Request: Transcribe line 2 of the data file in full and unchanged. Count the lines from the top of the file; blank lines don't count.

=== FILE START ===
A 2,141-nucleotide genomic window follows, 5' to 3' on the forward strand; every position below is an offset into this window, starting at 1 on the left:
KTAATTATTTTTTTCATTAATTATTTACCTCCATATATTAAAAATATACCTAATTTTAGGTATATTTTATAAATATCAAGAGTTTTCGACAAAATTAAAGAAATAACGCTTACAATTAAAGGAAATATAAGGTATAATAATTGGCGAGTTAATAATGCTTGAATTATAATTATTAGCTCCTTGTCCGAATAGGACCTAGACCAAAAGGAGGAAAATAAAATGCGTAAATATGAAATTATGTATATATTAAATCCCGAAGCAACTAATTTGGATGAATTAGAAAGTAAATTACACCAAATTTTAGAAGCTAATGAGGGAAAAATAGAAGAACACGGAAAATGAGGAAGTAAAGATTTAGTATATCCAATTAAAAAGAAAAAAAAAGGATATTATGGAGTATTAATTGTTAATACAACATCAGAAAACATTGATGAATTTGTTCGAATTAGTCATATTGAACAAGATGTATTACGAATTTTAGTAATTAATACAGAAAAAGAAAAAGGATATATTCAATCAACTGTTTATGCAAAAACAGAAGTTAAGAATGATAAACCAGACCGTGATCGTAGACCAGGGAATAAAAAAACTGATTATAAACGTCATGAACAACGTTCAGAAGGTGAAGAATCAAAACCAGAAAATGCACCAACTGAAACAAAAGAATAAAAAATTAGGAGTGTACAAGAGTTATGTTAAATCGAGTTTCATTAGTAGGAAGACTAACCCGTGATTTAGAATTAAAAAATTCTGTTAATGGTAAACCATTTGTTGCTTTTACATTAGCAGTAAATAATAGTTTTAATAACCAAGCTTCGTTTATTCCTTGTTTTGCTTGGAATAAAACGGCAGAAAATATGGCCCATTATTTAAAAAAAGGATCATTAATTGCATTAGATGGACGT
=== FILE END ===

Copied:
KTAATTATTTTTTTCATTAATTATTTACCTCCATATATTAAAAATATACCTAATTTTAGGTATATTTTATAAATATCAAGAGTTTTCGACAAAATTAAAGAAATAACGCTTACAATTAAAGGAAATATAAGGTATAATAATTGGCGAGTTAATAATGCTTGAATTATAATTATTAGCTCCTTGTCCGAATAGGACCTAGACCAAAAGGAGGAAAATAAAATGCGTAAATATGAAATTATGTATATATTAAATCCCGAAGCAACTAATTTGGATGAATTAGAAAGTAAATTACACCAAATTTTAGAAGCTAATGAGGGAAAAATAGAAGAACACGGAAAATGAGGAAGTAAAGATTTAGTATATCCAATTAAAAAGAAAAAAAAAGGATATTATGGAGTATTAATTGTTAATACAACATCAGAAAACATTGATGAATTTGTTCGAATTAGTCATATTGAACAAGATGTATTACGAATTTTAGTAATTAATACAGAAAAAGAAAAAGGATATATTCAATCAACTGTTTATGCAAAAACAGAAGTTAAGAATGATAAACCAGACCGTGATCGTAGACCAGGGAATAAAAAAACTGATTATAAACGTCATGAACAACGTTCAGAAGGTGAAGAATCAAAACCAGAAAATGCACCAACTGAAACAAAAGAATAAAAAATTAGGAGTGTACAAGAGTTATGTTAAATCGAGTTTCATTAGTAGGAAGACTAACCCGTGATTTAGAATTAAAAAATTCTGTTAATGGTAAACCATTTGTTGCTTTTACATTAGCAGTAAATAATAGTTTTAATAACCAAGCTTCGTTTATTCCTTGTTTTGCTTGGAATAAAACGGCAGAAAATATGGCCCATTATTTAAAAAAAGGATCATTAATTGCATTAGATGGACGT